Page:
April 18, 2014 E3

Viewer Behavior: Does Device Determine How Users Consume YouTube Content?

We all know that mobile devices have changed the way we consume content online.  With over half the US population owning smartphones, and almost as many using tablets, mobile is rapidly overtaking laptops and desktops. The team at Pixability, an online data and tech company, was interested in seeing how this trend affects YouTube viewer behavior, and put together some interesting numbers.

According to their findings (which do not include methodology or sample size, so the reliability may be questionable), individuals are spending more time watching video on smartphones, tablets, streaming TV set boxes, and game consoles than on desktop computers. However, they report that the majority of YouTube views still come from desktop devices.

YouTube’s own statistics show that 40% of total watch time is coming from mobile devices, but when broken down by topic or geography, the number shifts, many times to above 50%.

Viewer Behavior By Device

According to the study, 56% of views originate from desktops, with 28% coming from smartphone and 15% from tablets. Game consoles and streaming television devices currently bring the least amount of viewers.  Again, while we don’t know what the methodology or sample size is for this study, this data seems reasonable. Viewer behavior is likely based, at least somewhat, upon convenience. Anyone who utilizes a streaming TV or set top device is likely consuming movies from platforms like Netflix, iTunes, and Amazon. If you’ve ever dealt with YouTube on an Apple TV, it can take longer to locate the video you want than to actually watch it. As these platforms become more streamlined, they may begin to take a bigger piece of the pie. It also may indicate that viewers are more discerning when choosing videos to watch on their mobile devices.

youtube viewer behavior by device

Source: Pixability

One less-predicable finding was that the average watch time per video is 8% higher on smartphones when compared to desktop watch time and 10% higher on tablets. This is an interesting insight into viewer behavior. As marketers, we’re all taught that the attention span of mobile users is extremely short. If this finding is indicative of overall viewer behavior, marketers may be able to change their approach to mobile video.

viewer behavior watch time

Source: Pixability

Of smartphone users, the study indicates that iOS devices and Android devices brought in the same amount of views, with some interesting caveats. Apple’s iOS phones have less market share than Android devices, so this finding would indicate that iOS users watch more video than their counterparts.  Other phone operating systems were barely measurable, Apple an Android are still leading the way for smartphone video consumption.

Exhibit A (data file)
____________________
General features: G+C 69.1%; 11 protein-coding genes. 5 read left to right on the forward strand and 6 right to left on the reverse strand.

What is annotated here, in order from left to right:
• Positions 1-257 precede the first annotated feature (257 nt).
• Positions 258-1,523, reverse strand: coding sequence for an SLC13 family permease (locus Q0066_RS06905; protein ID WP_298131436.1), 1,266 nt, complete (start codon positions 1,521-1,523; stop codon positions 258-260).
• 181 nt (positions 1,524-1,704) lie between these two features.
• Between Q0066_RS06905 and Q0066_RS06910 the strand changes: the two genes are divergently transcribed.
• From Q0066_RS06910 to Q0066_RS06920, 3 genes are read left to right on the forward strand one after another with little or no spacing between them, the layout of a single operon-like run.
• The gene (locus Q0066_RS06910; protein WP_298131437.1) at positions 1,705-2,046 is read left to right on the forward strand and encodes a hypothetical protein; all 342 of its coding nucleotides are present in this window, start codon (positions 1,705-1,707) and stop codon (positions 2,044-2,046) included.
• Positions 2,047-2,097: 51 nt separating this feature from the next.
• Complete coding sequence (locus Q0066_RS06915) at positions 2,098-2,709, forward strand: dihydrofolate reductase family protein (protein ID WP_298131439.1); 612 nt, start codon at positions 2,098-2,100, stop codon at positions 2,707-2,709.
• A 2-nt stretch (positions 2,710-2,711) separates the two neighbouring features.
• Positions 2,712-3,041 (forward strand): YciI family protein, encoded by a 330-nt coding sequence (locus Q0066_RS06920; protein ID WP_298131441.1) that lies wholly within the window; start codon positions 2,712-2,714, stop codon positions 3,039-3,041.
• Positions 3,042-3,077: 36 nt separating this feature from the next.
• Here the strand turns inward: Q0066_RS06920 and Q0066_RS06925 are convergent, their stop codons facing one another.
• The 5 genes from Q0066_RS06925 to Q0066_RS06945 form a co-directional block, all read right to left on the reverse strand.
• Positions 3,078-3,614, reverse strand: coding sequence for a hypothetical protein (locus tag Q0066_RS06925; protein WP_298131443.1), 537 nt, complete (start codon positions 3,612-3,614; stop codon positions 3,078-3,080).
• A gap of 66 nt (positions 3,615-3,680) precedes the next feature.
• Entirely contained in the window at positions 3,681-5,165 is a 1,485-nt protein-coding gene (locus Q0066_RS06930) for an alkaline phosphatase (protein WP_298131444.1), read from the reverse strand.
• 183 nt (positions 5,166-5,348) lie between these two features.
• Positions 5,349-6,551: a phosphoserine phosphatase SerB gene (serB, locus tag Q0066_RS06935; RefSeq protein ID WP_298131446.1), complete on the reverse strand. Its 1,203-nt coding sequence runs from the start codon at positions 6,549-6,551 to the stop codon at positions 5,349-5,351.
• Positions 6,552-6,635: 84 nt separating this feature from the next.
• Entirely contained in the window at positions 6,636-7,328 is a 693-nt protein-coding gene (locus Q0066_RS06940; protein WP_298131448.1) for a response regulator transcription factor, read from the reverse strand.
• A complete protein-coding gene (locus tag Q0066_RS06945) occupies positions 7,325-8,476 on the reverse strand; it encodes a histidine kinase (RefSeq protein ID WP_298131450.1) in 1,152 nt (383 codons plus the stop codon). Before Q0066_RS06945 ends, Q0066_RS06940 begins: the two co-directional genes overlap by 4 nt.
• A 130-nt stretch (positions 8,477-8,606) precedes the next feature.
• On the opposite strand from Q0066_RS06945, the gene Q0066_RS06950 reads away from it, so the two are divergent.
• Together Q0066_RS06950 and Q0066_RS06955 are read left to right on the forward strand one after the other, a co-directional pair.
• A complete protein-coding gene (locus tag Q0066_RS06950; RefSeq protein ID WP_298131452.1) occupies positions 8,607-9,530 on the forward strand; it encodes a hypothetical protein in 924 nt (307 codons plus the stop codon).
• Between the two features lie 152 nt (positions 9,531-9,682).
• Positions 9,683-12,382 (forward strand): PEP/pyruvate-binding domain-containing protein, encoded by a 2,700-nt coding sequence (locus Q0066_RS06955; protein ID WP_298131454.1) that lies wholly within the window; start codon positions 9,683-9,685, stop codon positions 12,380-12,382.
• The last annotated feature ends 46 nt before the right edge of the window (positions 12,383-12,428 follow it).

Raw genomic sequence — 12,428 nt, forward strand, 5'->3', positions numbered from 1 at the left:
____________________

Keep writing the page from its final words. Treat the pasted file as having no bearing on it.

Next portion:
smartphone platforms

Video Marketing Takeaways

So what can marketers take from this information? If we had data on the methodology, we could make some concrete assumptions, but for now, we have to go on mobile marketing sensibilities. If the data is reflective of true viewer behavior, there are some interesting takeaways:

  • Smartphone users may not be as ADD as we thought –If view time is longer overall for mobile users, it means marketers can confidently produce longer mobile-based video content.
  • Optimize for iOS and Android – The ComScore numbers indicate that BlackBerry and Microsoft are still not major players in the mobile market. Looks like content creators won’t have to worry about optimizing for those platforms any time soon.
  • Apple users watch more video – This is especially interesting in light of Apple’s recent expansion of autoplay video iAds.  This could be a good sign for advertisers.

It will be interesting to see if other companies can provide viewer behavior data to support these numbers. Some of the data seems common-sense, while one or two items are surprising. But one thing is certain, video consumption on mobile devices continues to rise, so content creators should always consider mobile in their video marketing strategies.

What do you think of these numbers? Do you agree with the data? Or are you waiting for the final results? Let us know in the comments.  

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